Lisa Smith, an Irish woman who was married to a fighter in Syria, will be allowed home and will be difficult to prosecute, but it is uncertain what returnee policy should be, says.
In January, an Irish citizen, Alexandr Ruzmatovich Bekmirzaev, was captured by Kurdish-led forces in Syria, on suspicion of having fought with Islamic State. Mr Bekmirzaev was originally from Belarus and came to Ireland in the early 2000s.
He reportedly made his way to Syria in 2013. His case, and the arrest in Syria of Lisa Smith, an Irish woman and former member of the Irish Defence Forces, brings the debate to Ireland about how we are going to manage returnee, suspected foreign terrorist fighters and their families, both documented and undocumented.
Other nations face similar situations, with no simple answers. The cases of Mr Bekmirzaev, Ms Smith, and the host of other European citizens wanting to return home, highlight the security, political, and legal difficulties facing governments.
Alex Younger, head of MI6, Britain’s secret intelligence service, recently said that some of the returnees are “likely to have acquired the skills and connections that make them potentially very dangerous”. However, assessing the potential risk of such individuals is only one element of a complex equation.
So, what other options are there? Can we leave our citizens in limbo, irrespective of what is alleged against them? Is it legally, morally, or ethically acceptable to expect Iraq, Syria, and nations that have refugee camps which contain families of suspected fighters, to deal with all these people?
Revoking citizenship is not easy. According to International law, it cannot be revoked if doing so would make a person stateless. This might provide options for those who are nationalised citizens, as their citizenship can be revoked, under certain conditions.
Nonetheless, this is also not clearcut. Take, for example, someone who obtained citizenship after having had refugee status. The reason for this status might have been that it was not safe for them to go home. If this is still the case, it is unlikely they would be sent back, irrespective of what they are alleged to have done.
Furthermore, where someone has dual citizenship rights, because of their parents, can we truly expect a nation to take a person who has never previously exercised their right as a citizen of that country? We should have a primary duty of care to our own citizens and their security.
Moreover, this approach may present challenges for Ireland. It could possibly motivate or radicalise other dual citizens.
Where would the line be drawn? Could they be susceptible to the same treatment for more minor infractions?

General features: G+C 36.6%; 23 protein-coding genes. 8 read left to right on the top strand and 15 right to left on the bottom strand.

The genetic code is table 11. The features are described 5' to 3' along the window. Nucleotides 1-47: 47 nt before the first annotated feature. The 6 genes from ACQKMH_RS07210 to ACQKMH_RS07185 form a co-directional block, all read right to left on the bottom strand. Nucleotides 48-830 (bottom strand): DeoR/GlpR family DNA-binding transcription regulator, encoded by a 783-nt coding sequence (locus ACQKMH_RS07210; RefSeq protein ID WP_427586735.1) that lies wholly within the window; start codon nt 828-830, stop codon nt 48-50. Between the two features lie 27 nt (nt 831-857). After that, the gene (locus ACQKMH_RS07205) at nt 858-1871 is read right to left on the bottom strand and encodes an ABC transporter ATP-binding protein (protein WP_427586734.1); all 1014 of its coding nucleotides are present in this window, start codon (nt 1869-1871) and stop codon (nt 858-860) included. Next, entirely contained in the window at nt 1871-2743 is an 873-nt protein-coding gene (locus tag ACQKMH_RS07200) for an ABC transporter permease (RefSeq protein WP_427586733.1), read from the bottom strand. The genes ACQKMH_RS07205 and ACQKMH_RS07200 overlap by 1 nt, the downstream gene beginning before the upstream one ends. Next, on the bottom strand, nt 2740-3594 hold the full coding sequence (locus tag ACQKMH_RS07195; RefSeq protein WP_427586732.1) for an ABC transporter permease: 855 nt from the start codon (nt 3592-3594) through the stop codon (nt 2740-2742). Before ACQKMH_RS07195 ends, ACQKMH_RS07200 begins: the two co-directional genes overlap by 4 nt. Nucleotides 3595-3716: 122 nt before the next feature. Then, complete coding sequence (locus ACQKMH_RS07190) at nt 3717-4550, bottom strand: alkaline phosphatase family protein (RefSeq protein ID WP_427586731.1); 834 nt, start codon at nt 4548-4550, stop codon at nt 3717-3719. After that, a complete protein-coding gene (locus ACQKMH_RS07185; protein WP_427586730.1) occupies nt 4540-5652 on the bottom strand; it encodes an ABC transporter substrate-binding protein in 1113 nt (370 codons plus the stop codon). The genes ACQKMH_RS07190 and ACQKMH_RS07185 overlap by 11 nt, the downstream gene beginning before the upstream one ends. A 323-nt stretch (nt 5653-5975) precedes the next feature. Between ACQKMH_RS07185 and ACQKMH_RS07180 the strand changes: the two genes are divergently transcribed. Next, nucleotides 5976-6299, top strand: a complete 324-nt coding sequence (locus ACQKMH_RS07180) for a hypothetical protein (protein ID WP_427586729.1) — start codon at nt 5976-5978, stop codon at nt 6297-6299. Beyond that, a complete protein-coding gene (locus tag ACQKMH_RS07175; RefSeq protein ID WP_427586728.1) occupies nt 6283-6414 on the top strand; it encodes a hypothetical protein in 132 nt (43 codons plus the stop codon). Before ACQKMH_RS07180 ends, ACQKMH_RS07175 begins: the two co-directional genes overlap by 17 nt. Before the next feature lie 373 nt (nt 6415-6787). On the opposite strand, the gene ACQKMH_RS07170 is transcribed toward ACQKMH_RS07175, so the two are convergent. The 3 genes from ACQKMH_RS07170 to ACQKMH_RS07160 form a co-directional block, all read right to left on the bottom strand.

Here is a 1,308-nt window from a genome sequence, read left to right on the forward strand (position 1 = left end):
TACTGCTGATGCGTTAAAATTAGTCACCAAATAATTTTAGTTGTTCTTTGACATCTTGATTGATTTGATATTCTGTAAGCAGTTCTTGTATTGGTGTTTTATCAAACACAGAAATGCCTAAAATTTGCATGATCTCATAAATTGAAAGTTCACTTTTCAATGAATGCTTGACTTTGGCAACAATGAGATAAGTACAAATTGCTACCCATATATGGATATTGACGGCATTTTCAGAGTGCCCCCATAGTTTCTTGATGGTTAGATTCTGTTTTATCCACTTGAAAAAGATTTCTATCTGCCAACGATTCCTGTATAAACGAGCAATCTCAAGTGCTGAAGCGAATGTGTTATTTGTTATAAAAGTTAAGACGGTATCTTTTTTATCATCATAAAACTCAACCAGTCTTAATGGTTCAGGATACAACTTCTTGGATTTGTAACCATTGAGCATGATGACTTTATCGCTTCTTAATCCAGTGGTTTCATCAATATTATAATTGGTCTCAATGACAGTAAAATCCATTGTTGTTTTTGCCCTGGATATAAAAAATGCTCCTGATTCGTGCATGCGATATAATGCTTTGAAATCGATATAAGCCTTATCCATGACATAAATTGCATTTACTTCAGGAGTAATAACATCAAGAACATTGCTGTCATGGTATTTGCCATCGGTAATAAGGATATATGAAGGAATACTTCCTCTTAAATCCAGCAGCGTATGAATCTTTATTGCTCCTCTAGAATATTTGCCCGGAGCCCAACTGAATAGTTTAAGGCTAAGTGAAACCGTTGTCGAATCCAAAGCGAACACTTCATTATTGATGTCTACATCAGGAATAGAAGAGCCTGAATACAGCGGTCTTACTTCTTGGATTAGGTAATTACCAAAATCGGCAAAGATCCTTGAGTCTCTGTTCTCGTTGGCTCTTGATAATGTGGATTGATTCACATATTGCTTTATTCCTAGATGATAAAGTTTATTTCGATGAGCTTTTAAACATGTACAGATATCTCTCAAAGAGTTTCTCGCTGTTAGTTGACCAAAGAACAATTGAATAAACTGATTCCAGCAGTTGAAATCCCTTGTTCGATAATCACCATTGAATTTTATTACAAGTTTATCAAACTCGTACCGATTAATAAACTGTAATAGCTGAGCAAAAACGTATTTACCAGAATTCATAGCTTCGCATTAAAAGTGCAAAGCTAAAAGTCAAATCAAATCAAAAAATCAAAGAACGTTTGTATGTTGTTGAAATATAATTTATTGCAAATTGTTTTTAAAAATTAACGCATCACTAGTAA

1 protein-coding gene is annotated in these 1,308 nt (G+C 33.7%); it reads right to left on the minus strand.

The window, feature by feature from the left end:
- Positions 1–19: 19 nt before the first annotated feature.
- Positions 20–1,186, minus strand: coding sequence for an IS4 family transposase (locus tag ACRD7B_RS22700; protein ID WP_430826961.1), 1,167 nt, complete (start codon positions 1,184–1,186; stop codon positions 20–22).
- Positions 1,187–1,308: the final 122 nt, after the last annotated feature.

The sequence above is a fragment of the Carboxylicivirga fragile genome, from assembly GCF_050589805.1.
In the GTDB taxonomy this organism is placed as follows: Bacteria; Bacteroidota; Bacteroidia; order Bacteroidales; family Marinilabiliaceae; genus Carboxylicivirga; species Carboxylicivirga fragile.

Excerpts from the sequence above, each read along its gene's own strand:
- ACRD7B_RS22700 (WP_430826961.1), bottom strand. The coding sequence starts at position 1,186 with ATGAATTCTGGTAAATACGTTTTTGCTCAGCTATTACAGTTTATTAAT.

So, withdrawing citizenship is no silver bullet. Furthermore, not all those who may be entitled to return have alternative citizenship. Would we treat these differently? While we may have little choice, it raises questions about equality across citizens. An alternative is to ensure that all returnees are arrested, debriefed, prosecuted, and, if found guilty, imprisoned.
However, even if individuals are allowed back, with the proviso of prosecution, prosecution may be difficult, if impossible, even for suspected fighters, given that the securing of evidence from conflict zones at the standards necessary for our legal system would not be easy. If they cannot be prosecuted, can they be integrated back into society? Will they be willing? Will the public be open to this?
Repatriating such individuals is likely to be met with public anger. How will this be managed? They will require integration into society and thus will need social housing and resources, perhaps given to them ahead of other members of society. Politically, this may be unacceptable.
However, if we don’t, we face greater consequences down the road. Secondly, how can one be certain, beyond a reasonable doubt, who fought with IS and who fought against them. Are we willing to change a core feature of our legal system? Should there be a difference in how we treat those who travelled to conflict zones, irrespective of the side they supported?
Are we content in our notion of ‘right’? Furthermore, are we confident in the knowledge that some citizens have fought against IS and have returned, yet may have the skills and connections to make them potentially very dangerous? Are we even asking the right questions to determine risk? Are our debriefing interviews fit for purpose and are we debriefing the right people?
The Government should not put off developing a policy to manage such returnees, even if that means dealing with individuals on a case-by-case basis, just because the implications of any of the choices referred to above need to be properly considered.
For example, failure to repatriate citizens could leave them in limbo, which is likely to push them further underground. That would make them difficult to monitor. While this may reduce the potential direct impact on Ireland, there may be indirect risks.
For one, this approach is also likely to reinforce possible feelings of disillusionment with the West, for those who want to come home and are unable to do so. Even if citizens are brought home, the government must think through the options available to them, the resource implications, and procedures and policy, because prosecution may not be an option. One must carefully manage reintegration.
For one, if this is not done properly, it may motivate growing right-wing sentiment, as is being witnessed in other places across Europe.